There's a term for what you're describing and it's Negative Tax. It's very similar to Universal Basic Income but there are some differences.

The most noticable difference is that it's, well, not universal. Only people under a certain income threshold will qualify for it. If you have no income you will recieve the full amount, and if you have some income but less than the threshold then you will recieve a partial amount etc.

| Some of the strong points of UBI is the simplicity and transparency of its system, without the need for any form of bureaucracy, monitoring or control.

It saved lives, made people healthier and boosted Americas economy. If the same can be done with taxes instead of printing money then I see no reason why we shouldn't make it permanent.

Implementing demurrage and taxing the rich can pay for a UBI several times over. Easier said than done though...

| >>2d4437 another issue is that it seems to be uses as a way to consolidate other benefits into one so that they can be reduced overall.

Similar to universal credit

| >>773594
I'm not sure what event you're refering to since UBI has never been done outside of trials. Can you evaluate? Which country did what exactly?

| >>2d4437 just drawing a parallel to proposals of universal systems that end up undercutting things like disability, pensions and unemployment by getting rid of them in favour of a UBI type thing. Making it easier to underfund later down the line.

Also that's not true, I'm pretty sure a form of UBI exists in alaska and other countries/provinces.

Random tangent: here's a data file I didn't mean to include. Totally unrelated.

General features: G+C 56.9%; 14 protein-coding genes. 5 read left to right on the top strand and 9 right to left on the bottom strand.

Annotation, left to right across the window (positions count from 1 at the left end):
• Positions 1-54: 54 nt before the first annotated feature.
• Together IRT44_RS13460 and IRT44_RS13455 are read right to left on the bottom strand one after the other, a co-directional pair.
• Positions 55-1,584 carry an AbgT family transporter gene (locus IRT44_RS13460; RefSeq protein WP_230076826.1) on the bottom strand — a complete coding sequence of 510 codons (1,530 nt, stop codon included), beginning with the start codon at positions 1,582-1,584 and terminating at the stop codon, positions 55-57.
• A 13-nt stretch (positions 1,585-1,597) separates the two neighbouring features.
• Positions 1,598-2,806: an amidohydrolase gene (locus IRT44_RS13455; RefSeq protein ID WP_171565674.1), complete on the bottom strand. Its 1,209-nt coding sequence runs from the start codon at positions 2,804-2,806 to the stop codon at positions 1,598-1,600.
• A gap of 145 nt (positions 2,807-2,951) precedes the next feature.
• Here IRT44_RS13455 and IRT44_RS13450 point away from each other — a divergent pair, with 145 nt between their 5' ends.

| >>773609
I'm a bit confused. Why did you say UBI seems to be used as a way to reduce overall benefits when that has never happened?

| >>773609
The Alaska Permanent Fund is not UBI. It's similar in many aspects, yes, but to my knowledge no politican has ever tried to use the Alaska Permanent Fund to reduce overall benefits for alaskans either.

Instead the fund is responsible for Alaska being the state with the highest social equality and least amount of poverty in United States.

| >>2d4437 it was back during the yang gang days when he was proposing his version of ubi, there was comments about consolidation and i was just drawing a comparison between that and other programs like universal credit in the UK.

The ubi in Alaska only exists due to how wealthy it is. Oil money bb. I'm pretty sure its done more to keep a decent population there in the tundra.

That is to say UBI sounds nice but can be very easily twisted to do more harm than good.

| >>773572 well if you cant explain yourself just admit it, no need to act petty

| >>773622 pretty much,>>2d4437 is just going by the "in theory..." but is ignoring the variety of countries and the scale of the application, the more people there are participating the more is being spent, in small scales and short periods of time you can pretty much get always get positive results since yes a UBI in emergency cases is very much a good thing for country but it cant last forever.

| Stuff like giving universal unemployment, disability and poverty safety net in certain conditions is a much better for modern times since it foccuses more on the people who need a type of universal income.

| >>9d8569 there is an argument for mass ubi when automation nukes employment with the help from AI.

But people have been going on about that for awhile. It'll definitely happen, but maybe not even in my lifetime. Service industry still has teeth. But who knows, another pandemic and maybe my deliveroo bot will call me onichan.